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  • Author or Editor: P. L. Claypool x
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Abstract

Objective—To compare effects of the locking-loop suture pattern (LLP) and 3-loop pulley (3LP) suture pattern for tenorrhaphy on the intrinsic vasculature of the superficial digital flexor tendon (SDFT) of horses in vitro after surgery.

Sample Population—16 forelimbs obtained from 8 mature horses.

Procedure—Tenotomy and subsequent tenorrhaphy was performed in anesthetized horses. Following systemic administration of heparin, horses were euthanatized and the limbs were removed and placed under tension to load the flexor tendons. The intrinsic vasculature was then perfused with a mixture of barium sulfate and water. Four-millimeter sections of the SDFT were prepared for microangiographic analysis. Mean vessel density was calculated for each section by use of a grid consisting of 1.5-mm2 vascular assessment squares (VAS). Comparisons were made among the control, LLP, and 3LP groups.

Results—Mean ± SD vessel density was 3.11 ± 0.38, 1.47 ± 0.47, and 2.01 ± 0.63 perfused vessels/1.5 mm2 for control, LLP, and 3LP groups, respectively. Significant differences in vascular density were detected between the control and 3LP groups, control and LLP groups, and LLP and 3LP groups.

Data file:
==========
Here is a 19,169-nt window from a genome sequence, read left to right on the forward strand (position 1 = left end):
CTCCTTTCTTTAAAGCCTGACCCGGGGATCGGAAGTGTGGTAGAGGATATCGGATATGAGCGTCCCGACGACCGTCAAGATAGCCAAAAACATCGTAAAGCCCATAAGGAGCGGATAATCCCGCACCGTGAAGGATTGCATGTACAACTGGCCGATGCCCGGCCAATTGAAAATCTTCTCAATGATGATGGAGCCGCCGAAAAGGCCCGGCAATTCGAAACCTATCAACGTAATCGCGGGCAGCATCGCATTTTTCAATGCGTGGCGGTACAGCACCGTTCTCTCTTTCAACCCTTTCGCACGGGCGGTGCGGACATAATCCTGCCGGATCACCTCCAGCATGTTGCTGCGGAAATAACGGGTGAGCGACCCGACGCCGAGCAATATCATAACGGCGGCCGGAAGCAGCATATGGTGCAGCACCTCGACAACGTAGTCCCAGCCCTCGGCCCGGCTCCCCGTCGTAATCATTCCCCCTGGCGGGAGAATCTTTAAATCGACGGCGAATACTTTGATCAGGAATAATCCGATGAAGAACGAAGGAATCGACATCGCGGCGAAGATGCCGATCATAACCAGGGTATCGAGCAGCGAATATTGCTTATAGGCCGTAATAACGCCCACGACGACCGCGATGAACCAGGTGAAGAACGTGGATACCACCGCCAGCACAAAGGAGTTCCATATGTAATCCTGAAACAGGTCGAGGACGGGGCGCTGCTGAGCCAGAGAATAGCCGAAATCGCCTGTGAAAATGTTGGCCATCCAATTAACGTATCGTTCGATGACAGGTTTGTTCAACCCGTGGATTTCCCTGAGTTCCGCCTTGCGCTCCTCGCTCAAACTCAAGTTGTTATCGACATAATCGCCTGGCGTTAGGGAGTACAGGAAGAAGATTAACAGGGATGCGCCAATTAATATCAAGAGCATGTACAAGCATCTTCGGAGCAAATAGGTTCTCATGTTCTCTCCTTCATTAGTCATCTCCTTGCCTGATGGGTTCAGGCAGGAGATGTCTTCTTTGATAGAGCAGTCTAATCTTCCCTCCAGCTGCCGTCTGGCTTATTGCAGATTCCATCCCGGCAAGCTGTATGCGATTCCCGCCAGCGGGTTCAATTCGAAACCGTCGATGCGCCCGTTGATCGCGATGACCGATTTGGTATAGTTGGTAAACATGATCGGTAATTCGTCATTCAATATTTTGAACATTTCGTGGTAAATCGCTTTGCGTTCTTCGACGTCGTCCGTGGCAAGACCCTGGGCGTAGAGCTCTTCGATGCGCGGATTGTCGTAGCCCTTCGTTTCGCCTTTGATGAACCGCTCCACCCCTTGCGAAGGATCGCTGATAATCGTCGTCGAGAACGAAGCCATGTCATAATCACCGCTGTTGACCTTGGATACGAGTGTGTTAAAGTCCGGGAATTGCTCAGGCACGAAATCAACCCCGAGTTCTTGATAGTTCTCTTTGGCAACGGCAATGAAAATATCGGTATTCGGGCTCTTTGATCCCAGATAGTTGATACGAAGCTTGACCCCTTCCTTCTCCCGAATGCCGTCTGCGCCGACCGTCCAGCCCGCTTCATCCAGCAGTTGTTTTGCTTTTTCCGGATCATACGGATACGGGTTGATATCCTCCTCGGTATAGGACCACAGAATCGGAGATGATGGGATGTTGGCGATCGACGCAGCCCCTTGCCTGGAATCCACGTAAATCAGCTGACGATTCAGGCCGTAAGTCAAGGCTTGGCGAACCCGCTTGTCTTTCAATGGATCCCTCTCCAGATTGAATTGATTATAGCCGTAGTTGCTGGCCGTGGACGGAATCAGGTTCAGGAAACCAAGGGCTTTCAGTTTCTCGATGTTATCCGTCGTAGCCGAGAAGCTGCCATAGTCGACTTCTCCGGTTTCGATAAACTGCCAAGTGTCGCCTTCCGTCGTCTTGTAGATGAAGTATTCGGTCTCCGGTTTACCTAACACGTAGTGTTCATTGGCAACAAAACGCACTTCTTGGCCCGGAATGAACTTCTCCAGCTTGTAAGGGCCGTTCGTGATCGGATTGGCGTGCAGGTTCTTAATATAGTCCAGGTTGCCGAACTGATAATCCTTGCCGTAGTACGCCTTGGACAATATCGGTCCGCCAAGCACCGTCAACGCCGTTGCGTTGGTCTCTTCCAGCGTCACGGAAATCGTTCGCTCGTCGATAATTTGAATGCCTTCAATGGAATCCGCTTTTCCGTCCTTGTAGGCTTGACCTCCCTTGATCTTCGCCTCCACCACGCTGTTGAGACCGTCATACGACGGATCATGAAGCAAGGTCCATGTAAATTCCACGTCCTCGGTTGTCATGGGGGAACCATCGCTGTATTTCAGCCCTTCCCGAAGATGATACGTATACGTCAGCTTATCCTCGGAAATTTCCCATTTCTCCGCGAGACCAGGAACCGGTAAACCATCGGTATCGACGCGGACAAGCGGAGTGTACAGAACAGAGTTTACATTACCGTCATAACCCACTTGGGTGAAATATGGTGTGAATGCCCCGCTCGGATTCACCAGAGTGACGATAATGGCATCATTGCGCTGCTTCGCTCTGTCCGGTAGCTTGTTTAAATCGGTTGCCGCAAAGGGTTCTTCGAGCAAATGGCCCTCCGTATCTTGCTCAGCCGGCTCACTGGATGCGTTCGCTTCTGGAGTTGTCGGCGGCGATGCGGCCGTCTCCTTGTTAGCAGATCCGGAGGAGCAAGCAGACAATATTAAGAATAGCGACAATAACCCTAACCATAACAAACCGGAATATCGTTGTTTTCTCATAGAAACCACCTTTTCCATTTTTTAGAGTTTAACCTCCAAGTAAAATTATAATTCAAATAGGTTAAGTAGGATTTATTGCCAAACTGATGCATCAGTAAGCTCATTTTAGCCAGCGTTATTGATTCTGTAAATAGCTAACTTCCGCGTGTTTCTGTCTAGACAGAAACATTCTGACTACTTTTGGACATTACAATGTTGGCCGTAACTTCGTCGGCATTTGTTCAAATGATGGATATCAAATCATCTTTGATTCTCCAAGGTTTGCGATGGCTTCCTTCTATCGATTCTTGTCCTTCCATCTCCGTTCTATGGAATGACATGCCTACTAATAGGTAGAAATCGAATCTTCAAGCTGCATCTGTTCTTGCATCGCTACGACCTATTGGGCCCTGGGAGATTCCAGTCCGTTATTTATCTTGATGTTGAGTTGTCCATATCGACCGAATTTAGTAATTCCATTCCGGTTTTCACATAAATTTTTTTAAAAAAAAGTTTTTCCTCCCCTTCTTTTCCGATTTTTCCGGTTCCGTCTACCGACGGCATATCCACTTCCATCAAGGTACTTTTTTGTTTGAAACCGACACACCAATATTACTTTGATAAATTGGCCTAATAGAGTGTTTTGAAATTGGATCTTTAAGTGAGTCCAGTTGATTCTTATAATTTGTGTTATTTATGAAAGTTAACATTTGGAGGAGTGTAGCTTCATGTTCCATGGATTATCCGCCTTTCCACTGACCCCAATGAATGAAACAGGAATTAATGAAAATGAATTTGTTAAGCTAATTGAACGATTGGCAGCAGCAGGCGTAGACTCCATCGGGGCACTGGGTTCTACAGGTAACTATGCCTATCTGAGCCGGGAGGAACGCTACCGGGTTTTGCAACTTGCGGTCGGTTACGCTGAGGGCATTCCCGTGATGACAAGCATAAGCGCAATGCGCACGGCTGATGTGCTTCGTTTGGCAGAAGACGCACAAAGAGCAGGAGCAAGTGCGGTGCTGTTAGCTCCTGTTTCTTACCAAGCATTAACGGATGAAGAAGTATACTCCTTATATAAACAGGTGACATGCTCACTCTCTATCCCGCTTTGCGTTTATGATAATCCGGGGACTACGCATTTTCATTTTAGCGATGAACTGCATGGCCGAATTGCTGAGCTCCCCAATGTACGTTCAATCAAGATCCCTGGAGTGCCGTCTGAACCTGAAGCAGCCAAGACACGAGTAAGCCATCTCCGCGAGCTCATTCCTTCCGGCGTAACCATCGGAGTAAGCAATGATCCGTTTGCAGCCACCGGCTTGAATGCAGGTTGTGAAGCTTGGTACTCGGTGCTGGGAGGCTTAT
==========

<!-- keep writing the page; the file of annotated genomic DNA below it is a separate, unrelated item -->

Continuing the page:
Conclusions and Clinical Relevance—Use of the LLP and 3LP pattern has deleterious effects in vitro on the intrinsic vasculature of the SDFT. However, the 3LP pattern was less disruptive to the intrinsic vasculature, compared with the effects for the LLP. Use of the 3LP tenorrhaphy suture pattern in clinical situations may result in less damage to the intrinsic vasculature of the SDFT of horses during convalescence. ( Am J Vet Res 2004;65:279–282)

Full access
in American Journal of Veterinary Research

Abstract

Objectives

To determine whether epidural administration of detomidine hydrochloride to cattle induced analgesia of the perineum and to compare analgesic and systemic effects of epidural versus IM administration of detomidine at a dose of 40 μg/kg in cattle.

Animals

18 healthy adult cows.

Procedure

6 cows were given detomidine by epidural administration, 6 were given detomidine IM, and 6 (control group) were not given detomidine. Analgesia was assessed by determining responses to needle pinpricks in the perineum and flank and by applying electrical stimuli to the perineum and flank and determining the voltage that induced an avoidance response. Degree of sedation and ataxia were scored, and mean arterial pressure, heart rate, respiratory rate, and frequency of ruminal contractions were measured.

Results

Epidural and IM administration of detomidine induced comparable degrees of analgesia of the perineum and flank, accompanied by moderate sedation and ataxia, hypertension, cardiorespiratory depression, and rumen hypomotility.

Conclusions and Clinical Relevance